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Begin at the Beginning

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Manhattan Beach is a special spot for me, and that’s why I’ve chosen to start this chronicle there.

For one thing, it was my home for almost a decade and a half. I rented two different beach apartments there, one from 1983-1993 and another from 2002-2005. Both were, in the odd slogans used by realtors in beach communities, “steps from the sand.” The first apartment was actually 72 steps from my front door to the sand. The second apartment was maybe twice that far.

For another, it was the first beach I remember going to as a kid. My mother didn’t like driving on the freeway, and Manhattan Beach happened to be at the western end of the arterial highway closest to where we lived, a 30-minute drive that felt in those late 50s day like an overland expedition in a station wagon filled with kids and towels and a picnic basket.

El Porto at Manhattan Beach, CA - a sliver of beach on Santa Monica Bay that has retained its identity.

But most of all, it was there at the north end of Manhattan Beach, a section that was in those days more than a half-century ago known as El Porto (and still is to many who frequent that beach), that I had several revelations about the ocean. These were revelations of a distinctly kid variety. To an adult, they’re merely observations of the obvious.

The ocean is immense. The evidence I’ve stacked up over the rest of my lifetime underscores this one. Four-fifths of the earth is covered with water. The Pacific Ocean alone contains nearly 150,000,000 cubic miles of water, which by one estimate works out to 187,189,915,062,000,000,000 gallons. Even if the estimate is off by a factor of two or three, it’s still a lot of water.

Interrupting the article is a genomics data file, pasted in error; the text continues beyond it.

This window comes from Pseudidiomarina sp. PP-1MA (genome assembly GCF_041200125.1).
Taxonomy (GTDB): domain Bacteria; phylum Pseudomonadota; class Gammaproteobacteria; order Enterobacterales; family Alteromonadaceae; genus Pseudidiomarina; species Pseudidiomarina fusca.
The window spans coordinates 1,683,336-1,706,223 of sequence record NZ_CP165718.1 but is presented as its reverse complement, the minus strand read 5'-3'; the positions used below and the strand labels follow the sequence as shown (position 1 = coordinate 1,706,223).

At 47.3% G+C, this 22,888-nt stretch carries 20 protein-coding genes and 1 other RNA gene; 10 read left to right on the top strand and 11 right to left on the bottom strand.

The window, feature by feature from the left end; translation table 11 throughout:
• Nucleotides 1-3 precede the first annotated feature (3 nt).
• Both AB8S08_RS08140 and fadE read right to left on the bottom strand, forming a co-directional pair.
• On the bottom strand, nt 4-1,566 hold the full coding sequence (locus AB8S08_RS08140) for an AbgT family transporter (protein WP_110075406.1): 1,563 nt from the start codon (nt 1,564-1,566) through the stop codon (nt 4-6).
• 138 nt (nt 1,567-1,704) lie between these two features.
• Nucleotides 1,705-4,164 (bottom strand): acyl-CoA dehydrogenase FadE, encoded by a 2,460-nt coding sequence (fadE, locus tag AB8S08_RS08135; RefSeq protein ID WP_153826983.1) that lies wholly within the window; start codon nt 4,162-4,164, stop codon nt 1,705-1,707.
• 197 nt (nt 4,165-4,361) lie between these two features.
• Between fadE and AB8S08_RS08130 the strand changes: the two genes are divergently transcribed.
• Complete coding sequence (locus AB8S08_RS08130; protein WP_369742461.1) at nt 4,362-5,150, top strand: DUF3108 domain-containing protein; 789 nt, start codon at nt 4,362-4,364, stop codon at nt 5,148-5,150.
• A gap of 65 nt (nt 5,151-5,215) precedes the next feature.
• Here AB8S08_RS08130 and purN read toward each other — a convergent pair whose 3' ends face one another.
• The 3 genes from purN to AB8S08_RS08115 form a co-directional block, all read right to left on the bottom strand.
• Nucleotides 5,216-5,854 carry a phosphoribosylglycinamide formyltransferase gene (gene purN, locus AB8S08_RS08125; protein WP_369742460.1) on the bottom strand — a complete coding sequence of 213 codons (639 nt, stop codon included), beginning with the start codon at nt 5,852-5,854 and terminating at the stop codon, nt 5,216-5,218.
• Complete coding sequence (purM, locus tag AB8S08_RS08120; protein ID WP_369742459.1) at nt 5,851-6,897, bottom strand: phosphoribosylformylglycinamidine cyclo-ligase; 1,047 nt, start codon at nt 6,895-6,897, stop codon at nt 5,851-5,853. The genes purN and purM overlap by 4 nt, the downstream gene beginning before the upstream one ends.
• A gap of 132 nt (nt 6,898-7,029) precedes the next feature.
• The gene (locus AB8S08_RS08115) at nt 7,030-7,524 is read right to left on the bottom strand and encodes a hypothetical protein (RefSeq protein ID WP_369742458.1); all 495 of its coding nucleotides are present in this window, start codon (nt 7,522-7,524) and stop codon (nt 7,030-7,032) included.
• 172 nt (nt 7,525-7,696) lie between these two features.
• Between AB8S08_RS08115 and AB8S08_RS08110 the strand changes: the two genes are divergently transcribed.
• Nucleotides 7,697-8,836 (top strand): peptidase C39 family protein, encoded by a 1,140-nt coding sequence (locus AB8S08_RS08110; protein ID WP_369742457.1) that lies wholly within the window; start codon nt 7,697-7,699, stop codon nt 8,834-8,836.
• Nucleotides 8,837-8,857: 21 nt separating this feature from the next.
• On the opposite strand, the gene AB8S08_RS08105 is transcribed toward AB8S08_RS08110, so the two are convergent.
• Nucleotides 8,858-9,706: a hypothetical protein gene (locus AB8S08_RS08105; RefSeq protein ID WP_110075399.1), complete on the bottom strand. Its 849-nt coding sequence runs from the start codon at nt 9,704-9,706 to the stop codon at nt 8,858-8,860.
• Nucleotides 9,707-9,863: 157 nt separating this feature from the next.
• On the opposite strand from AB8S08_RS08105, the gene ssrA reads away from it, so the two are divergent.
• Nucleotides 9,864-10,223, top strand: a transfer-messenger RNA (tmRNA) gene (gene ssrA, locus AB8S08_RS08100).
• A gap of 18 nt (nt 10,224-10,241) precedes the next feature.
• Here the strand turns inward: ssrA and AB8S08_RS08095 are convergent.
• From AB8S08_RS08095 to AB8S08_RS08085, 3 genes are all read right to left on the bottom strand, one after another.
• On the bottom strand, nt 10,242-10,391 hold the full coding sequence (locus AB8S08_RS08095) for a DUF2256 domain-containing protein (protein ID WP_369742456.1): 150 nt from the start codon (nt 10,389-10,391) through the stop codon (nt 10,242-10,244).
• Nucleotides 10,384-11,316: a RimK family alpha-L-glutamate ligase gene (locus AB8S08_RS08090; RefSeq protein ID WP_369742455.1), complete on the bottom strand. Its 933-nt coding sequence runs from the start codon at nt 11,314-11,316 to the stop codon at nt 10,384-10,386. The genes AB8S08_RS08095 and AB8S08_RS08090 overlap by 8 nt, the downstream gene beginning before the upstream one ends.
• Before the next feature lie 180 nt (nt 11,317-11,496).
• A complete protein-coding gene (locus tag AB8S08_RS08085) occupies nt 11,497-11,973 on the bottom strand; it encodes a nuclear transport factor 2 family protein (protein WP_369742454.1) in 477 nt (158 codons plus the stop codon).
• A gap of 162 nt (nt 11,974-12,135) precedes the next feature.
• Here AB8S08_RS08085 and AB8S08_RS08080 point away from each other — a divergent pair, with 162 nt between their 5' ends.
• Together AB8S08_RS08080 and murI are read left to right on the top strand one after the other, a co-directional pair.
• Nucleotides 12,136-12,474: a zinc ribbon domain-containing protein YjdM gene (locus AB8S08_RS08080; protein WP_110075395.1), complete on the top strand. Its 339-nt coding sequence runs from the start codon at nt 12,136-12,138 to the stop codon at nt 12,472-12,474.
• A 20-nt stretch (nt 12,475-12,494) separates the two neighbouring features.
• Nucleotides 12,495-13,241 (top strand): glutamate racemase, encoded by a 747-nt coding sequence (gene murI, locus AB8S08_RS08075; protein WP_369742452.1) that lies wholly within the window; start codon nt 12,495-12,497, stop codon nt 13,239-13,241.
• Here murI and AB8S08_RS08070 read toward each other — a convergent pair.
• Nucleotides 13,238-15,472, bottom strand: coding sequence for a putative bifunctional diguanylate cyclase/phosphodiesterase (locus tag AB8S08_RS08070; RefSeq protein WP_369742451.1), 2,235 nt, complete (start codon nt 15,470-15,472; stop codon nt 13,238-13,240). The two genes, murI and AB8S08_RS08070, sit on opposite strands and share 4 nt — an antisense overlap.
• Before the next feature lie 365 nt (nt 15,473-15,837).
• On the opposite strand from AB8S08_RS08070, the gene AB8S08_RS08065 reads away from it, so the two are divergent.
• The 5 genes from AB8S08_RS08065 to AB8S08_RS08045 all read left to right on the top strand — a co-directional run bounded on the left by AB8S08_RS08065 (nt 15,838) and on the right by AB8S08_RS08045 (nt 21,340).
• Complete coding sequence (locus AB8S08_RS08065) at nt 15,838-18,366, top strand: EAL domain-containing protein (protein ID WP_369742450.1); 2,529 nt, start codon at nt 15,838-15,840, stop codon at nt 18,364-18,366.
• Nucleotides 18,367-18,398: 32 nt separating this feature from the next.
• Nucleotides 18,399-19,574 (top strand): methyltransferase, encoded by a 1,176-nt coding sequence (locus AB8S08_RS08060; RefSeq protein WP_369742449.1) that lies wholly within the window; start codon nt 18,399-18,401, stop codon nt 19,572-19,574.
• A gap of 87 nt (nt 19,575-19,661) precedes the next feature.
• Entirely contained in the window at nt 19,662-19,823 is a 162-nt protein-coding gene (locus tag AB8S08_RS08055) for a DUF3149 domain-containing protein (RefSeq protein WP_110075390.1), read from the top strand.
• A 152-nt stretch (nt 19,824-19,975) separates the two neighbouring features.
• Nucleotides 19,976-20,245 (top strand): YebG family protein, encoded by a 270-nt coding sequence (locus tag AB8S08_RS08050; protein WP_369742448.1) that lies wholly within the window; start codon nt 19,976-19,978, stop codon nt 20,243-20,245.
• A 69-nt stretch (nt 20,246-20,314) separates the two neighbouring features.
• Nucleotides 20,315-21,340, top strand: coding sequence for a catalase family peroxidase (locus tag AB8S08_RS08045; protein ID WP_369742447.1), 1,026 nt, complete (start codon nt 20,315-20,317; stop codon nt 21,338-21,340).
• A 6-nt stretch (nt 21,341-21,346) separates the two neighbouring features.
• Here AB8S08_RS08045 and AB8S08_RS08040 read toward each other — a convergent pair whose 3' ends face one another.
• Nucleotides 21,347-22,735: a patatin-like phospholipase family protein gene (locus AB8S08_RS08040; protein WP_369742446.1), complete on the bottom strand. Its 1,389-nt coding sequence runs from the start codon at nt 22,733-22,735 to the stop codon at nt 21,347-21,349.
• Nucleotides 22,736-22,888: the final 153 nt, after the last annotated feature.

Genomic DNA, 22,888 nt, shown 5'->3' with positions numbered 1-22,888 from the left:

The ocean is powerful. This dawned on me the first time a wave knocked me down. It’s been a recurrent thought every time another wave knocked me down. Clearly, in a fight with the ocean, the ocean would win every time.

Lifeguard station at El Porto

The ocean is relaxing. The sound of its waves, the ebb and flow of its tides, the rocking of its swells—all induce peaceful feelings. Even the glimmer of sunshine on the water is calming.

The ocean has a mind of its own. Seeing your first sand castle swept away by the surf leaves no doubt of this one. And my own professional life of seeing the results of angry seas—landslides, storm surf, swamped beaches and roads—have confirmed it time and again.

Surfers hitting the late-afternoon swell at El Porto

I thought about these things again as the breeze kicked up one summer afternoon. Everybody on the beach seemed to get it. Everybody has an implicit understanding of what came to me as earth-moving observations fifty years ago. The surfers sure got it as they thrashed in the chop. Those napping on the sand got it. Even the kids playing by the water’s edge, some every bit as young as I was when these realizations popped into my head, got it.

Why did these seem like such huge revelations to my eight-year-old mind?

My journey is now underway, this voyage to see every bit of coastline in the continental U. S., all 5,089 miles of it. It’s pretty clear to me by this advanced age that not every observation is piercing, that the waves won’t stop for every revelation (or, in fact, for any revelation), and that if you have to look at something, the ocean is, for so many reasons, an amazing thing to look at.

Sometimes, as Freud observed, a cigar is just a cigar.

Surfer catches a ride at El Porto while oil tanker offloads offshore at adjoining El Segundo.

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